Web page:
42. Pogrel MA, Smith R, Ahani R (1997) Innervation of the mandibular incisors by the mental nerve. J Oral Maxillofac Surg 55: 961-963. Link:
  43. Fishel D, Buchner A, Hershkowith A, Kaffe I (1976) Roentgenologic study of the mental foramen. Oral Surg Oral Med Oral Pathol 41: 682-686. Link:
  44. Wang TM, Shih C, Liu JC, Kuo KJ (1986) A clinical and anatomical study of the location of the mental foramen in adult Chinese mandibles. Acta Anat [Basel] 126: 29-33. Link:
  45. Ngeow WC, Yuzawati Y (2003) The location of the mental foramen in a selected Malay population. J Oral Sci 45: 171-175. Link:
  46. Jalbout Z, Tabourian G (2004) Glossary of Implant Dentistry. Upper Montclair, NJ: International Congress of Oral Implantologists; 16. Link:
  47. Greenstein G, Tarnow D (2006) The mental foramen and nerve: Clinical and anatomical factors related to dental implant placement: A literature review. J Periodontol 77: 1933-1943. Link:
  48. Mardinger O, Chaushu G, Arensburg B, Taicher S, Kaffe I (2000) Anterior loop of the mental canal: An anatomical- radiologic study. Implant Dent 9: 120-125. Link:
  49. Misch CE (1999) Root form surgery in the edentulous mandible: Stage I implant insertion. In: Misch CE, ed. Implant Dentistry, 2nd ed. St Loui: CV Mosby 347-370.
  50. Solar P, Ulm C, Frey G, Matejka M (1994) A classification of the intraosseous paths of the mental nerve. Int J Oral Maxillofac Implants 9: 339-344. Link:
  51. Polland KE, Munro S, Reford G, Lockhart A, Logan G, et al. (2001) The mandibular canal of the edentulous jaw. Clin Anat 14: 445- 452. Link:
  52. Mraiwa N, Jacobs R, Moerman P, Lambrichts I, van Steenberghe D, et al. (2003) Presence and course of the incisive canal in the human mandibular interforaminal region: Two-dimensional imaging versus anatomical observations. Surg Radiol Anat 25: 416-423. Link:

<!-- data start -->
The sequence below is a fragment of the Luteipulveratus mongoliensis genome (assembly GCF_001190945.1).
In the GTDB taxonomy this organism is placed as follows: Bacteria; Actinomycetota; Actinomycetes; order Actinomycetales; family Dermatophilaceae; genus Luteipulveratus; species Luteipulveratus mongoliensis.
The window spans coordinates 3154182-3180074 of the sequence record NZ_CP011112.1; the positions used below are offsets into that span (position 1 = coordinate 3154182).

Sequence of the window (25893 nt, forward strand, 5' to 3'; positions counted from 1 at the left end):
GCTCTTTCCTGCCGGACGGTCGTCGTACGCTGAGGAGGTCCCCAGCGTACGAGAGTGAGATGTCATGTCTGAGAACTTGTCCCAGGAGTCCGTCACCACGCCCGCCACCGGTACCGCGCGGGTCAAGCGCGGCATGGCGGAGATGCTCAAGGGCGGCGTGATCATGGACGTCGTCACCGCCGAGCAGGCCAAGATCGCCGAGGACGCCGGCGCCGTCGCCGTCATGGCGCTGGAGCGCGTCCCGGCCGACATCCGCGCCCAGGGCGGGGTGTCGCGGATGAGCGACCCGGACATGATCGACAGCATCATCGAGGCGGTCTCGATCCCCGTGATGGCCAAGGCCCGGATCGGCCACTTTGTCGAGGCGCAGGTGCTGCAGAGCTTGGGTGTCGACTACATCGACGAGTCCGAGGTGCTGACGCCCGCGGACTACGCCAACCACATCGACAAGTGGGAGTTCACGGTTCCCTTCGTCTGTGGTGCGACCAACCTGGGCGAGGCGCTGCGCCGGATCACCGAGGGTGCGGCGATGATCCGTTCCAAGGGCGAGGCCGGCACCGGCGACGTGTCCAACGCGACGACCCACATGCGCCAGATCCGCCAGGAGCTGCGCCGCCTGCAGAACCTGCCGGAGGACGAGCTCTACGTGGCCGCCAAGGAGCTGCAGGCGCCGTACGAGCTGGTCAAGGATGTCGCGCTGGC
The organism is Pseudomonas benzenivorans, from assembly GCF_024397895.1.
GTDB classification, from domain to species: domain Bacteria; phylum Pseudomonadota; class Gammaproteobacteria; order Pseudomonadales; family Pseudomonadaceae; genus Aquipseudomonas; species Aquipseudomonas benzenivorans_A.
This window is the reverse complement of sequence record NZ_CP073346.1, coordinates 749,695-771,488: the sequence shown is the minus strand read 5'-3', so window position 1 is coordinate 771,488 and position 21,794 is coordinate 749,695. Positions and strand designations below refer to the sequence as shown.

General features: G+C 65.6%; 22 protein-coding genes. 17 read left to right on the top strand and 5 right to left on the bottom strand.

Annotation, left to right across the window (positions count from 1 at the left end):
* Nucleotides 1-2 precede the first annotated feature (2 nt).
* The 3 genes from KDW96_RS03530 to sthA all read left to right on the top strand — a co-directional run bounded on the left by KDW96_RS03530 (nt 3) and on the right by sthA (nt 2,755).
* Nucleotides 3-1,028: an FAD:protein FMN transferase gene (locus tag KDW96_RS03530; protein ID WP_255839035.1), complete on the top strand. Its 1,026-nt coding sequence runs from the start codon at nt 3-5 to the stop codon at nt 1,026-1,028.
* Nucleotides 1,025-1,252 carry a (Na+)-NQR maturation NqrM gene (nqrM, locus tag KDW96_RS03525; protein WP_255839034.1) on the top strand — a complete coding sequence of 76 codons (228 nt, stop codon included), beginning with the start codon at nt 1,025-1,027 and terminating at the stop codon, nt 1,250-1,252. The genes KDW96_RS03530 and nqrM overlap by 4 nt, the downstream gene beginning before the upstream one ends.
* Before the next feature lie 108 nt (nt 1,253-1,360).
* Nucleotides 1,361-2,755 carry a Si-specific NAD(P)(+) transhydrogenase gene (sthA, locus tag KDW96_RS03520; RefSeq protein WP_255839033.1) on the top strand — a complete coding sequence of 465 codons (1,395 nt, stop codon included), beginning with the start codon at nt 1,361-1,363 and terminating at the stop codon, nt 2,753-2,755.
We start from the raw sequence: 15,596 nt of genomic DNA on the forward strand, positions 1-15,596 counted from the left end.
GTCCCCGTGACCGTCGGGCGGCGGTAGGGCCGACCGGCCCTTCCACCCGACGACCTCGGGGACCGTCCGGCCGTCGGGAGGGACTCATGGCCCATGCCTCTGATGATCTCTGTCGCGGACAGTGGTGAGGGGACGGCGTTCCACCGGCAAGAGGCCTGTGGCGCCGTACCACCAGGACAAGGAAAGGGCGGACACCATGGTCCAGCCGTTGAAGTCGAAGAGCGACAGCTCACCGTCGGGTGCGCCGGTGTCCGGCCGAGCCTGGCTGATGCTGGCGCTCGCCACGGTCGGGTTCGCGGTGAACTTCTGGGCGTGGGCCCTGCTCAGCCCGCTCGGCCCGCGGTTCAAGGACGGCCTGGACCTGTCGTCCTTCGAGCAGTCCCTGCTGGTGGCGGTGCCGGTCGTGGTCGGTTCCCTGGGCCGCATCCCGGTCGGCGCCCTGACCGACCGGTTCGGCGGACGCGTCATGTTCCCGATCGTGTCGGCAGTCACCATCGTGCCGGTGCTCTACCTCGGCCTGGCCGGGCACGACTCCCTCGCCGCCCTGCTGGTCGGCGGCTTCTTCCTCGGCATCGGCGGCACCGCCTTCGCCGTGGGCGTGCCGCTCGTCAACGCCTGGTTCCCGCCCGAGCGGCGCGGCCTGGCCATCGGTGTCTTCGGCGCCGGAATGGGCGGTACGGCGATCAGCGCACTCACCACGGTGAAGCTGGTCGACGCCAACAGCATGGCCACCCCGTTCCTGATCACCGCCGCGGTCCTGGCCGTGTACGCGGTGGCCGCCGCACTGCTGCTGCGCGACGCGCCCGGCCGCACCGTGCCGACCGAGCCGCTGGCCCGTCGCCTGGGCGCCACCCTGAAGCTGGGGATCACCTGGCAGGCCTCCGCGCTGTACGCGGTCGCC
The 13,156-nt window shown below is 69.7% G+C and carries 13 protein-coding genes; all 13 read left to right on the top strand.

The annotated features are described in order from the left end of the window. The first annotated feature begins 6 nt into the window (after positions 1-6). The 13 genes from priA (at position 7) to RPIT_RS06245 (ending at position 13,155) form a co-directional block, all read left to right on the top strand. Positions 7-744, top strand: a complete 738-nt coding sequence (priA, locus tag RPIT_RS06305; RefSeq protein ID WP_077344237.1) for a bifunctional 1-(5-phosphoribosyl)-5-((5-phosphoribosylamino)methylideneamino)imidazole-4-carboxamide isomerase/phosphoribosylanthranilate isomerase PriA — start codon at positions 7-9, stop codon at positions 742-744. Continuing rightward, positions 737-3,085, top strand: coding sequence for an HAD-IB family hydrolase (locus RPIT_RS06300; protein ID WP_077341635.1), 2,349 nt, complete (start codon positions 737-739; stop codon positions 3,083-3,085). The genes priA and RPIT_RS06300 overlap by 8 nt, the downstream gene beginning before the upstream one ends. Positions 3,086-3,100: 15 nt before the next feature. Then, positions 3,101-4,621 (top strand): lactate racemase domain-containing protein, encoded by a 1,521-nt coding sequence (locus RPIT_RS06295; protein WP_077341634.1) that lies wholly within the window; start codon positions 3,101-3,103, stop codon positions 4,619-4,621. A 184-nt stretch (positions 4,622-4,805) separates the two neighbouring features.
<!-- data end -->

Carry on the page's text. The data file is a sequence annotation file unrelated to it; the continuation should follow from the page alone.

53. Jacobs R, Mraiwa N, Van Steenberghe D, Sanderink G, Quirynen M (2004) Appearance of the mandibular incisive canal on panoramic radiographs. Surg Radiol Anat 26: 329-333. Link:
  54. Romanos GE, Greenstein G (2008) The incisive canal: Considerations during implant dentistry: Case report and literature review. Int J Oral Maxillofac; in press. Link:
  55. Kohavi D, Bar-Ziv J (1996) Atypical incisive nerve. Clinical report. Implant Dent 5: 281-283. Link:
  56. Gahleitner A, Hofschneider U, Tepper G, Pretterklieber M, Schick S, et al. (2001) Lingual vascular canals of the mandible: Evaluation with dental CT. Radiology 220: 186-189. Link:
  57. McDonnell D, Reza Nouri M, Todd ME (1994) The mandibular lingual foramen: A consistent arterial foramen in the middle of the mandible. J Anat 184: 363-369. Link:
  58. Liang H, Frederiksen NL, Benson BW (2004) Lingual vascular canals of the interforaminal region of the mandible: Evaluation with conventional tomography. Dentomaxillofac Radiol 33: 340-341. Link:
  59. Longoni S, Sartori M, Braun M, Bravetti P, Lapi A, et al. (2007) Lingual vascular canals of the mandible: The risk of bleeding complications during implant procedures. Implant Dent 16: 131-138. Link: